[gran-stand, grand-]
the main seating area of a stadium, racetrack, parade route, or the like, usually consisting of tiers with rows of individual seats.
the people sitting in these seats.
verb (used without object), grandstanded, grandstanding.
to conduct oneself or perform showily or ostentatiously in an attempt to impress onlookers: The senator doesn't hesitate to grandstand if it makes her point.
situated in a grandstand: grandstand seats.
having a vantage point resembling that of a grandstand: From our office windows on the third floor, we had a grandstand view of the parade.
intended to impress an onlooker or onlookers: a grandstand catch.

1835–45; grand + stand

grandstander, noun Unabridged
Based on the Random House Dictionary, © Random House, Inc. 2014.
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World English Dictionary
grandstand (ˈɡrænˌstænd, ˈɡrænd-)
1.  a.  a terraced block of seats, usually under a roof, commanding the best view at racecourses, football pitches, etc
 b.  (as modifier): grandstand tickets
2.  the spectators in a grandstand
3.  (modifier) as if from a grandstand; unimpeded (esp in the phrase grandstand view)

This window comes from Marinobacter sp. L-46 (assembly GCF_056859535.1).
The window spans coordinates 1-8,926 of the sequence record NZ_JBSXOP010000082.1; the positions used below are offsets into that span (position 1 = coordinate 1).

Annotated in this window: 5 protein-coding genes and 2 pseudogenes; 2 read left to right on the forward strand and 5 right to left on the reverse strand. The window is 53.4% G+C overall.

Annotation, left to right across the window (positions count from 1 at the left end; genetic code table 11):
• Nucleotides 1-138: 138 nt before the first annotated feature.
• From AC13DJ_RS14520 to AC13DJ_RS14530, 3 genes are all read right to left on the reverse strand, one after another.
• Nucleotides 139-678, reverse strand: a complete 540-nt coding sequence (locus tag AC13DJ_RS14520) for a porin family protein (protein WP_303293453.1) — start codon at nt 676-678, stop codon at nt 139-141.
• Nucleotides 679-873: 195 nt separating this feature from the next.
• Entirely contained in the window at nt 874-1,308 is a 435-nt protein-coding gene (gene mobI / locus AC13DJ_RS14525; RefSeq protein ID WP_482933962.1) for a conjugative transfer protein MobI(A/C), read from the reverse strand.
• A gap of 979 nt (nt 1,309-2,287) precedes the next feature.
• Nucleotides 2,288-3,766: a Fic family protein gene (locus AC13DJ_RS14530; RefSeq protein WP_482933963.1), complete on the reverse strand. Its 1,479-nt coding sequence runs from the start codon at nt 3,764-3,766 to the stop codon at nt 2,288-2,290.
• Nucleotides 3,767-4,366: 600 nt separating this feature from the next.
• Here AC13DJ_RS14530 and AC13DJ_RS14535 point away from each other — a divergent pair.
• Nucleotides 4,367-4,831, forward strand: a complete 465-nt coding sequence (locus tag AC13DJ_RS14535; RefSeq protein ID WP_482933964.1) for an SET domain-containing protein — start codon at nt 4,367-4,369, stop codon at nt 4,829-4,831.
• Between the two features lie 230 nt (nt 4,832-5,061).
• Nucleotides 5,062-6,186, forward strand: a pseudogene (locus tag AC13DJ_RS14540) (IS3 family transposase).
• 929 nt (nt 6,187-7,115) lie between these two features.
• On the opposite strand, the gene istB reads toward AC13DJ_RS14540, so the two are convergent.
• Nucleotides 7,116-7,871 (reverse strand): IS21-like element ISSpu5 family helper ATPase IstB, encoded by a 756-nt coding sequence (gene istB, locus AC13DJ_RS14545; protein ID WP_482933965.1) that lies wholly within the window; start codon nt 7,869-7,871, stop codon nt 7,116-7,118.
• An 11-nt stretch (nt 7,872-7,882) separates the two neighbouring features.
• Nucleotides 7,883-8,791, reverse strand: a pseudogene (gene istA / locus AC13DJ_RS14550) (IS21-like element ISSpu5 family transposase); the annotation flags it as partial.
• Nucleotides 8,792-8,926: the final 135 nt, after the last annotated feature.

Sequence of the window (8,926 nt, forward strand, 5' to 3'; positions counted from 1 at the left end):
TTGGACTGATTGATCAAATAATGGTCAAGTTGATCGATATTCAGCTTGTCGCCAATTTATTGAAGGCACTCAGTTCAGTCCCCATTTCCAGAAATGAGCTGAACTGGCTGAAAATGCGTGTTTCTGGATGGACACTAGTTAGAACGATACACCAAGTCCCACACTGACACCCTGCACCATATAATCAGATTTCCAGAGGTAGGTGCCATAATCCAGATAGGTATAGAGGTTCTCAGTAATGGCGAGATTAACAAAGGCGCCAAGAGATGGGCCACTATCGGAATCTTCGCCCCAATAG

4.  informal chiefly (US), (Canadian) (intr) to behave ostentatiously in an attempt to impress onlookers

Collins English Dictionary - Complete & Unabridged 10th Edition
2009 © William Collins Sons & Co. Ltd. 1979, 1986 © HarperCollins
Publishers 1998, 2000, 2003, 2005, 2006, 2007, 2009
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Word Origin & History

"main seating for spectators at an outdoor event," 1834, from grand + stand. The verb meaning "to show off" is student slang from 1895, from grandstand player, attested in baseball slang from 1888.
"It's little things of this sort which makes the 'grand stand player.' They make impossible catches, and when they get the ball they roll all over the field." [M.J. Kelly, "Play Ball," 1888]
Online Etymology Dictionary, © 2010 Douglas Harper
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Example sentences
The outdoor grandstand reeked of cheap liquor and the occasional pool of vomit.
Only a small section of the grandstand is open to the public.
For that matter, there is no good reason to have a debt ceiling other than to
  give politicians a chance to grandstand.
There is a shaded grandstand for news conferences and where reporters are
  setting up their typewriters and recorders.
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